There’s no question where your food comes from at Harvest (624 East Market St., Louisville, 502-384-9090, harvestlouisville.com). This farm-to-table pioneer in the NuLu neighborhood (that’s New Louisville to us outsiders) covers the walls with joyous portraits of the restaurant’s purveyors. There’s also a map showing a 100-mile radius around the restaurant. Says partner Patrick Kuhl, “it’s our goal to get 80 percent of our food from inside that circle.”
The state’s “Kentucky Proud” program helps, Kuhl says. It’s been a boost to former tobacco farmers “because it provides incentive for farmers to grow food and for restaurants to buy it.” Animal proteins are pretty easy, he notes. But to have local produce year-round requires planning and preserving. The kitchen relies heavily on a vacuum sealer and a big freezer. And in keeping with the farm-country ethos, the restaurant also does a lot of pickling.
We visited Harvest on a Mint Julep Tours (502-583-1433, mintjuleptours.com) culinary tour to sample the imaginative food and drink. We were blown away by a purely Kentucky adaptation of an Italian classic: tortellini en brodo (at the top of the post). The tortellini were filled with shaved country ham, while the egg-white-clarified broth was made with the ham bone. Country ham was the perfect Kentucky analog to Italian prosciutto.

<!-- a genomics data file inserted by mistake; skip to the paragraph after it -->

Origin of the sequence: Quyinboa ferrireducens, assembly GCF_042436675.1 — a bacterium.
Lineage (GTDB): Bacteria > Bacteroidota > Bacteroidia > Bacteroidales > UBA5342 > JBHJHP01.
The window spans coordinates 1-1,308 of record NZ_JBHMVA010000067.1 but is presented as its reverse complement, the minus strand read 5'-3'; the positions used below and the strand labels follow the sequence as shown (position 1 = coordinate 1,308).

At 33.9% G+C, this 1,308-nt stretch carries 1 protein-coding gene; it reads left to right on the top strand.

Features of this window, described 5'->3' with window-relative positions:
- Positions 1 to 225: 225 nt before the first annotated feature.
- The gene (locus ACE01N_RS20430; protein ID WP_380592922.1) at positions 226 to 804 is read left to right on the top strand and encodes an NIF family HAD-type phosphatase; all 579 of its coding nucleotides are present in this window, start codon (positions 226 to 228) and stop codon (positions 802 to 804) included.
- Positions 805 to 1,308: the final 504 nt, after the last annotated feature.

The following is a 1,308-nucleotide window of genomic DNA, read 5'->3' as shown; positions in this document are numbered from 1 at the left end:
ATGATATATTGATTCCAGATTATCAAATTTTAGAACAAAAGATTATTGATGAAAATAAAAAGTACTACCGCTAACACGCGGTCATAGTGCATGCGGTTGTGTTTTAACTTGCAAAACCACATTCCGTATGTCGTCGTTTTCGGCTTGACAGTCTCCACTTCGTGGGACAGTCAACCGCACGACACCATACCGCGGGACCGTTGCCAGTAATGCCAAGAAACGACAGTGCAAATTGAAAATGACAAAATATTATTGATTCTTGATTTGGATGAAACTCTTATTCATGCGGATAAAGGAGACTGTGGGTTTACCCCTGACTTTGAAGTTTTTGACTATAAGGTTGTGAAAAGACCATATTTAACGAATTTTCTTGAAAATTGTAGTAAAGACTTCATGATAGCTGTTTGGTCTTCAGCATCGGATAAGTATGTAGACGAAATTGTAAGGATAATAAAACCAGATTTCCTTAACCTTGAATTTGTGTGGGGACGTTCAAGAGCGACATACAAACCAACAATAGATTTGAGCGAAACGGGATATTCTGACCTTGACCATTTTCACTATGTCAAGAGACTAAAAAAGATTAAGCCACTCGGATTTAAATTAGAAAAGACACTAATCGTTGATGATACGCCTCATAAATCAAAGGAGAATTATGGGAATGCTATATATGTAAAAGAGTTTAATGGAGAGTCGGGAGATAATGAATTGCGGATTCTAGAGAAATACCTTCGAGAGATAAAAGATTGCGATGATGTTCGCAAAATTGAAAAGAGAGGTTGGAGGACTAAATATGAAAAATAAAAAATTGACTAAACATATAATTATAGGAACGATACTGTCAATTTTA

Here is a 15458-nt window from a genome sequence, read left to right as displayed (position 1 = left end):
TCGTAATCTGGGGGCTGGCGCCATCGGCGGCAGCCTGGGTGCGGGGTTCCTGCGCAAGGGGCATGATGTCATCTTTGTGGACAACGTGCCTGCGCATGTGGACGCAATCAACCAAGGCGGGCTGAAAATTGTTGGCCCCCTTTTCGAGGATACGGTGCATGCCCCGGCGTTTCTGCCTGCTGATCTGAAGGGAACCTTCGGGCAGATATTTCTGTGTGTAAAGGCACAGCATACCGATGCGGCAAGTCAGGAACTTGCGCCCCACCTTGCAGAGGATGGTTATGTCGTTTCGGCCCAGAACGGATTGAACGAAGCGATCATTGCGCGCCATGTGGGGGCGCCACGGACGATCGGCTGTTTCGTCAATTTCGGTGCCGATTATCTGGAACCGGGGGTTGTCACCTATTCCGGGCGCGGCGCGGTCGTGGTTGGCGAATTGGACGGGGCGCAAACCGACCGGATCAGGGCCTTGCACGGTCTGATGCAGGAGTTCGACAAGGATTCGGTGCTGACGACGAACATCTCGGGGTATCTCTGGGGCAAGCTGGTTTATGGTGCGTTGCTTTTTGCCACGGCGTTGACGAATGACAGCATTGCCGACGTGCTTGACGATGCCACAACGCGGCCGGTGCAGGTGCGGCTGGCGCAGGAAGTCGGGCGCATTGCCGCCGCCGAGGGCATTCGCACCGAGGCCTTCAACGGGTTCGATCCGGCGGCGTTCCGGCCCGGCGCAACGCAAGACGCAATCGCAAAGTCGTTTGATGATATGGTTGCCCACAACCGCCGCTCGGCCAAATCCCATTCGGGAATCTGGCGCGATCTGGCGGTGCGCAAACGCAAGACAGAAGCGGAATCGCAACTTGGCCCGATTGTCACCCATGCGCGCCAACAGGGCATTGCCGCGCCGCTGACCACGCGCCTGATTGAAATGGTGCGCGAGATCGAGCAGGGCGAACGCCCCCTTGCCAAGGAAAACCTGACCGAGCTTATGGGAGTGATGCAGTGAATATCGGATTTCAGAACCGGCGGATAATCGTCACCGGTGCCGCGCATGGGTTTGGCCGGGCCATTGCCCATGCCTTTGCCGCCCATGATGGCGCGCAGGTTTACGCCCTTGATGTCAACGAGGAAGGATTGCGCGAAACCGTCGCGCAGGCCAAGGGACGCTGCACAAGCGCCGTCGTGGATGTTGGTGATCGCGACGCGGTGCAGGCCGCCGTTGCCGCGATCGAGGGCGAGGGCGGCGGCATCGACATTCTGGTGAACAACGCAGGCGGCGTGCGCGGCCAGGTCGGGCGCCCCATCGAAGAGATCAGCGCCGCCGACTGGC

Pucker up for cooking with heart
Pickling is central to the cuisine at Harvest. Barrel-fermented chow chow, pickled slaw, and a house pickle plate are always on the menu.
And sometimes all that spice and sour finds its way into dishes like the next one we tried. The protein star was a chicken thigh pickled and brined and fried up crisp, served on perfectly braised greens with bacon and a hint of bourbon in the pot likker. Next to it was a hot and sweet sauce of beets and blueberries! As a contrast, the dish also included a nice fluffy biscuit smeared with that Southern classic, pimento cheese. That’s sous chef Jeff Dailey bringing it to our table, with chef de cuisine Ryan Smith behind him.
Pickle even creeps onto the drink menu. Pickled peaches are a Southern classic. They’re usually served with ham or fried chicken. But the bar found another use for the leftover pickle juice. It goes into a drink called Peter Piper’s Peaches. Here’s the recipe:
PETER PIPER’S PEACHES
Combine ingredients and pour over ice in a lowball glass with a sugared rim. Drink. Repeat.